Tolerance and Freedom of Religion

Authors: Fernando Enns, Joel Driedger
Translator: J. Jakob Fehr 

In Germany religious groups are free to exercise their faith without state control, as long as they do not contravene the constitution. This means that Mennonites can exercise their faith without restriction and can attend their church services without fear of state repression. This was not always the case.


Mennonites under pressure

The Anabaptists of 500 years ago were highly critical of the church and its close cooperation with political power. Consequently, many Anabaptists refused to participate in wars or swear oaths. Adult baptism was a further expression of this conviction, ensuring that the only church members would be Christians of conviction. To opponents of Anabaptism these ideas posed a great danger to the cohesion of society, and the Anabaptists faced severe persecution.

Over time this opposition relaxed. Mennonites were no longer persecuted in all parts of the German Reich, although they were obliged to celebrate their church services in private rooms. They did not enjoy the same freedoms as others, and they tended to settle in those areas where they were tolerated, though with severe restrictions by political rulers.


Equal rights for all

Their own painful past experience was a crucial reason why early Mennonites called for religious tolerance and religious freedom. This liberal philosophy has remained an integral part of their congregational mindset in northern Germany. A well-known Mennonite who advocated for these values politically was Hermann von Beckerath (1801-1870), He  was elected to the parliament in the first German national assembly of 1848 in Frankfurt and served briefly as finance minister. He pleaded in favour of equal rights for Mennonites, who until that time still did not possess all the rights that other citizens had. In exchange, he asked his fellow Mennonites to accept the duty of military service. In order to guarantee full religious freedom and citizenship, he was willing to sacrifice the principle of nonresistance (conscientious objection).


Freedom without violence

After WWII it took a long time before Mennonites in northern Germany returned to their stance of nonviolence. In 2009 the Union of German Mennonite Congregations adopted the ’Declaration on Just Peace’. The freedom of religion and of conscience that Mennonites formerly demanded for themselves is now something that they acknowledge for all members of their congregations. They also speak out publically, so that this same tolerance might be exercised toward all other religions and creeds.

Zulawy – New beginnings

Author: Łukasz Kępski
Translator: Michal Targowski 

Zulawy - the fertile green lowland at the mouth of the river Vistula, with its unique traditional architecture and incredibly complex drainage system, was a home for many generations of Mennonites from the 16th to the mid-20th century.


The first Mennonites settled in Zulawy in the mid-16th century. The area, called also Werder, was then a part of Royal Prussia, one of the provinces ruled by Polish kings. In earlier centuries,  Poland had shown tolerance towards people of different religions: Jews, Roman and Orthodox Christians who lived in the Kingdom. The first half of the 16th century, a time of religious conflicts in Western Europe, brought a peaceful victory of Reformation in big Polish cities, especially in wealthy harbours like Gdansk (Danzig) and Elblag (Elbing), connected by busy sea trade routes to the Netherlands. This situation gave hope to persecuted Dutch Mennonites. Migration to Poland via Gdansk seemed a way to save their own identity.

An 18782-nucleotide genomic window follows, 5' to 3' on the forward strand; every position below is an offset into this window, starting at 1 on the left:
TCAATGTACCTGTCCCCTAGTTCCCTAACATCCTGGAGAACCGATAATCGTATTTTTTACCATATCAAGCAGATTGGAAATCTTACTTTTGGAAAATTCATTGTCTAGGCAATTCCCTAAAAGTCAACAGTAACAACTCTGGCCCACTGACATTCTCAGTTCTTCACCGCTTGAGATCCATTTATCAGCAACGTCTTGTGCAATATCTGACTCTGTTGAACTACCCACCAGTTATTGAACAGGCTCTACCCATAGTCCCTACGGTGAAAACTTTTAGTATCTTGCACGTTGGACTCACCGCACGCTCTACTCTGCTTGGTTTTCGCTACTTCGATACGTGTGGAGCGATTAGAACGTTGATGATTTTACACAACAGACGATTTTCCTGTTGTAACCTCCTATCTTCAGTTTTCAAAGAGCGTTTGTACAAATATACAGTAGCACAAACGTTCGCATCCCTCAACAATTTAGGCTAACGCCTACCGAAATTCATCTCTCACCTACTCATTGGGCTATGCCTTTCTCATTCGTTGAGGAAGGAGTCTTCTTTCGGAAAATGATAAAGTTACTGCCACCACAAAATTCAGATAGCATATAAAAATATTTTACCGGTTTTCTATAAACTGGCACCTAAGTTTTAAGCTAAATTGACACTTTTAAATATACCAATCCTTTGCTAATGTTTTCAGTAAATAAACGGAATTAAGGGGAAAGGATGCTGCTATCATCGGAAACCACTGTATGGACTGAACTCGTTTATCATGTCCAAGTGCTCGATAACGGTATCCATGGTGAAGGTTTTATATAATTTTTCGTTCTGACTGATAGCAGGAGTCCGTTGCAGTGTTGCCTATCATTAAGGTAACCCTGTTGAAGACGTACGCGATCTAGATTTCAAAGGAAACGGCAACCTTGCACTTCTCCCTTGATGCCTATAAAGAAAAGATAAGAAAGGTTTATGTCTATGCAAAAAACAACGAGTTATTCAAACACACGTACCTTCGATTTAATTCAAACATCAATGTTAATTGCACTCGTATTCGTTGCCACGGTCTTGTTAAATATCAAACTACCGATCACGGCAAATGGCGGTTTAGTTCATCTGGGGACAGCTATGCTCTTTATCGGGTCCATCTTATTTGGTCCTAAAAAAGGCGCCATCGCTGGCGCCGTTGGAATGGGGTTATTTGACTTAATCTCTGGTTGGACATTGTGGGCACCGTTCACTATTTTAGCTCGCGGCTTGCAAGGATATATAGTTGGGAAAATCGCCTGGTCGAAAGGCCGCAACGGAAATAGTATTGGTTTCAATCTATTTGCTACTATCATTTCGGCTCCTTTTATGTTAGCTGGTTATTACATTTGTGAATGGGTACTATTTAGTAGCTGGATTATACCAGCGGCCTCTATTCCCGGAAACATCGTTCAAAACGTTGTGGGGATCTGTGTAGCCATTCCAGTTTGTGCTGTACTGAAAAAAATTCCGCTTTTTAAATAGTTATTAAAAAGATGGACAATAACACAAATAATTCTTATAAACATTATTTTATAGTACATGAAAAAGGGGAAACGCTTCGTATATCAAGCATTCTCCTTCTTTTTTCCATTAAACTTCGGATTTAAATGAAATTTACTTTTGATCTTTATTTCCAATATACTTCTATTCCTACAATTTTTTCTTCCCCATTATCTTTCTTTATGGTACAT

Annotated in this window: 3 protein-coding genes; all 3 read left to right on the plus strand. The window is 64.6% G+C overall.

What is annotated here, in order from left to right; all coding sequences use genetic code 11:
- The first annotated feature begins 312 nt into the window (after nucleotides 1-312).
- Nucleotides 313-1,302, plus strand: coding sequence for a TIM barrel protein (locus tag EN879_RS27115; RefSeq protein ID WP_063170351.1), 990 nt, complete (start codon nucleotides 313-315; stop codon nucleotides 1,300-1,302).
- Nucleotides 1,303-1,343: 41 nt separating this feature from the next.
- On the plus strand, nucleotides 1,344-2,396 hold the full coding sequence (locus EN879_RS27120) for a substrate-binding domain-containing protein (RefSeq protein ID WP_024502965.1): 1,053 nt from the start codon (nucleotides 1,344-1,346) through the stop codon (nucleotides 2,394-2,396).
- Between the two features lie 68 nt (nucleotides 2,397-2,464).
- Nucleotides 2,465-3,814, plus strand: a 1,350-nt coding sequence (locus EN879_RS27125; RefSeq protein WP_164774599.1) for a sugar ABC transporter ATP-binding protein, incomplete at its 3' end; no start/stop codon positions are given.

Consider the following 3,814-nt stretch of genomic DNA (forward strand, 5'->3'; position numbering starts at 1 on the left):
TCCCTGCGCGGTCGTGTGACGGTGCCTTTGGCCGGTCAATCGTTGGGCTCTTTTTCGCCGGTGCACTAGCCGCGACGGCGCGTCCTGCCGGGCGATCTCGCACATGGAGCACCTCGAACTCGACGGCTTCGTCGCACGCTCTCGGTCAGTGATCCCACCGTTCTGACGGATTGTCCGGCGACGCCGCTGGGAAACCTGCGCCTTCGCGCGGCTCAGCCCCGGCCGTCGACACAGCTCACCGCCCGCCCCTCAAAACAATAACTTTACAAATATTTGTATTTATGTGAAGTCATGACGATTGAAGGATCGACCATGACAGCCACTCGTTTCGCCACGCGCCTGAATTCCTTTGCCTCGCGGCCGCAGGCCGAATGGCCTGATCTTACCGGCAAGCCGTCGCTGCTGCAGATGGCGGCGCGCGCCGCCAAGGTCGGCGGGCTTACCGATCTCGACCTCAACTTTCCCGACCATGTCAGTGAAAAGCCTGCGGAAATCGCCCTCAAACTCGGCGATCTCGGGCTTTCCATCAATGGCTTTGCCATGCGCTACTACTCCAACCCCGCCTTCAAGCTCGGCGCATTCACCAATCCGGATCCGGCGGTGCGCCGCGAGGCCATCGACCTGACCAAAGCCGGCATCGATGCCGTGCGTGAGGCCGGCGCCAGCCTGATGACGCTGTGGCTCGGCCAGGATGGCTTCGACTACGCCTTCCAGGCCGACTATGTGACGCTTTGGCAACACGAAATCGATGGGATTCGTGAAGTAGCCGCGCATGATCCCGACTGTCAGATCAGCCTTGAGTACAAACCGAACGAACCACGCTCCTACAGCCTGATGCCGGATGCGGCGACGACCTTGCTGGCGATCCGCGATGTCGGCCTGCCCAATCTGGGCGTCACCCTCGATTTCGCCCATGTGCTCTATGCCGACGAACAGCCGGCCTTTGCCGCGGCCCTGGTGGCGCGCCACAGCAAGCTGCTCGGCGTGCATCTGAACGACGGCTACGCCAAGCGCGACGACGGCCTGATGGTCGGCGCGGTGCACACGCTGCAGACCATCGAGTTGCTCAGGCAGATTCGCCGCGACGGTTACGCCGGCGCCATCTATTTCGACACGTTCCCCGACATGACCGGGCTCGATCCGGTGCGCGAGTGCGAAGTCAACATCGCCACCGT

Skillful farmers

Mennonites did not find a warmly welcome in Gdansk where local merchants and craftsmen were afraid of competition with the newcomers. However, their skills in farming on marshes enticed administrators of the marshy Vistula lowlands to invite Dutch migrants to settle in the rural, sometimes even uncultivated areas of Zulawy. The region became inhabited by Mennonites, with a developed network of settlements, canals and dikes to allow effective agricultural development of the region. Newcomers were usually given a privileged status with long-term lease contracts called emphyteusis, which protected their religious freedom, self-government and customs. From the 1540s the Mennonite population in all parts of Zulawy grew in number and area. They settled in old villages and established new ones on the lowlands between Gdansk, Elblag and Malbork.


Another migration

The peaceful existence of Mennonites in Zulawy was disturbed by Northern wars in the mid-17th century and by the annexation of the area into the Kingdom of Prussia in 1772. Restrictions of freedom and a growing demand for military service forced by new authorities caused another migration - to the Ukrainian steppes. Many Mennonites found a new home there. However, they did not forget their roots and called several new settlements after their villages left in Zulawy.  Those who stayed along the banks of Vistula had to flee from their country in World War 2, leaving behind a beautiful landscape and a cultural heritage developed during 400 years of Mennonite existence in the area.

‘Foyer Grebel’

Author: Neil Blough

Because of France’s colonial history, tens of thousands of French-speaking Africans come to study at her universities.  As a continuation of the collaboration between French and North American Mennonites in Paris, a welcoming centre for African students, the ‘Foyer Grebel’, was founded in Saint Maurice in 1977. Dutch and Swiss Mennonites soon joined the project, which became an interesting example of missionary partnership.